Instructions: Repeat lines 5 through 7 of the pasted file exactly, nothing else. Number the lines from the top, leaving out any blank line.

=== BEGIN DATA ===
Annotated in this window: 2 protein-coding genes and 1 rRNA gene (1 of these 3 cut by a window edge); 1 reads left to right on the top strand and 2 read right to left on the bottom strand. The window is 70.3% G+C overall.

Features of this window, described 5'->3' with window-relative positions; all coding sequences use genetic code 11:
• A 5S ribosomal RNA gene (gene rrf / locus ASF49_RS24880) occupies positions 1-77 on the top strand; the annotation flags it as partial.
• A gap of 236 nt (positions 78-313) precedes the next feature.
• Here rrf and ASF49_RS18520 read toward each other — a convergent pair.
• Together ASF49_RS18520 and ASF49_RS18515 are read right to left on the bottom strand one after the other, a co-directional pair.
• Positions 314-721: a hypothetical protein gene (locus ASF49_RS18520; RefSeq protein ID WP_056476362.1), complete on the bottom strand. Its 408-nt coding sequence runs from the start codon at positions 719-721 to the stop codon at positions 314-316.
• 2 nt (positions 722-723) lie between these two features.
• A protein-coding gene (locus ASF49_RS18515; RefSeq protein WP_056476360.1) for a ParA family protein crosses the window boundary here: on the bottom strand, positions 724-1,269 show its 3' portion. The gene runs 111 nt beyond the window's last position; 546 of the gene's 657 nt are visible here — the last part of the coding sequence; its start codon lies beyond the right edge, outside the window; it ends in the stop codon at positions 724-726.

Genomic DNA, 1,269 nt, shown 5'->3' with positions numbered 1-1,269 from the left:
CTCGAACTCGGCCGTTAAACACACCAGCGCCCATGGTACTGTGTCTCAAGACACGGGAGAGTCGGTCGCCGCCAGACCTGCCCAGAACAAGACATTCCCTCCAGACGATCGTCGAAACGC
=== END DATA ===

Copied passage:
• Here rrf and ASF49_RS18520 read toward each other — a convergent pair.
• Together ASF49_RS18520 and ASF49_RS18515 are read right to left on the bottom strand one after the other, a co-directional pair.
• Positions 314-721: a hypothetical protein gene (locus ASF49_RS18520; RefSeq protein ID WP_056476362.1), complete on the bottom strand. Its 408-nt coding sequence runs from the start codon at positions 719-721 to the stop codon at positions 314-316.